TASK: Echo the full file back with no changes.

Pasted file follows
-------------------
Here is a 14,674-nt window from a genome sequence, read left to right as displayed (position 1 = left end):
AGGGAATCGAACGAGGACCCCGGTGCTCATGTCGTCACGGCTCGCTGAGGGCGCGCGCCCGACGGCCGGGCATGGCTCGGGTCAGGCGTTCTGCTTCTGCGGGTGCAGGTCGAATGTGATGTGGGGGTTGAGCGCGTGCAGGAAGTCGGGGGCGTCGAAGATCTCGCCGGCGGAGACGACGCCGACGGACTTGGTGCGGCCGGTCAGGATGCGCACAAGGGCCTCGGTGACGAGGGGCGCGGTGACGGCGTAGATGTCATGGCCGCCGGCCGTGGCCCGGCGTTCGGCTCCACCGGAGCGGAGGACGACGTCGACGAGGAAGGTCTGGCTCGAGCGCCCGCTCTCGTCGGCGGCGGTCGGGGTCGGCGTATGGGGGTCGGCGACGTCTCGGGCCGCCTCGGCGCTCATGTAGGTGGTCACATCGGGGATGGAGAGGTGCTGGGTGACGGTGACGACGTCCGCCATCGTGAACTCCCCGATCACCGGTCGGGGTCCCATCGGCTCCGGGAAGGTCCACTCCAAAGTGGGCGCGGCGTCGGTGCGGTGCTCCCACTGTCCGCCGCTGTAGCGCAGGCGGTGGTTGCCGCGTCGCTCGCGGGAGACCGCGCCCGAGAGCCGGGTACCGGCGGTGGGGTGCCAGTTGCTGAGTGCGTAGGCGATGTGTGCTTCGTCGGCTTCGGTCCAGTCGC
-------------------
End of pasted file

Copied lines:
Here is a 14,674-nt window from a genome sequence, read left to right as displayed (position 1 = left end):
AGGGAATCGAACGAGGACCCCGGTGCTCATGTCGTCACGGCTCGCTGAGGGCGCGCGCCCGACGGCCGGGCATGGCTCGGGTCAGGCGTTCTGCTTCTGCGGGTGCAGGTCGAATGTGATGTGGGGGTTGAGCGCGTGCAGGAAGTCGGGGGCGTCGAAGATCTCGCCGGCGGAGACGACGCCGACGGACTTGGTGCGGCCGGTCAGGATGCGCACAAGGGCCTCGGTGACGAGGGGCGCGGTGACGGCGTAGATGTCATGGCCGCCGGCCGTGGCCCGGCGTTCGGCTCCACCGGAGCGGAGGACGACGTCGACGAGGAAGGTCTGGCTCGAGCGCCCGCTCTCGTCGGCGGCGGTCGGGGTCGGCGTATGGGGGTCGGCGACGTCTCGGGCCGCCTCGGCGCTCATGTAGGTGGTCACATCGGGGATGGAGAGGTGCTGGGTGACGGTGACGACGTCCGCCATCGTGAACTCCCCGATCACCGGTCGGGGTCCCATCGGCTCCGGGAAGGTCCACTCCAAAGTGGGCGCGGCGTCGGTGCGGTGCTCCCACTGTCCGCCGCTGTAGCGCAGGCGGTGGTTGCCGCGTCGCTCGCGGGAGACCGCGCCCGAGAGCCGGGTACCGGCGGTGGGGTGCCAGTTGCTGAGTGCGTAGGCGATGTGTGCTTCGTCGGCTTCGGTCCAGTCGC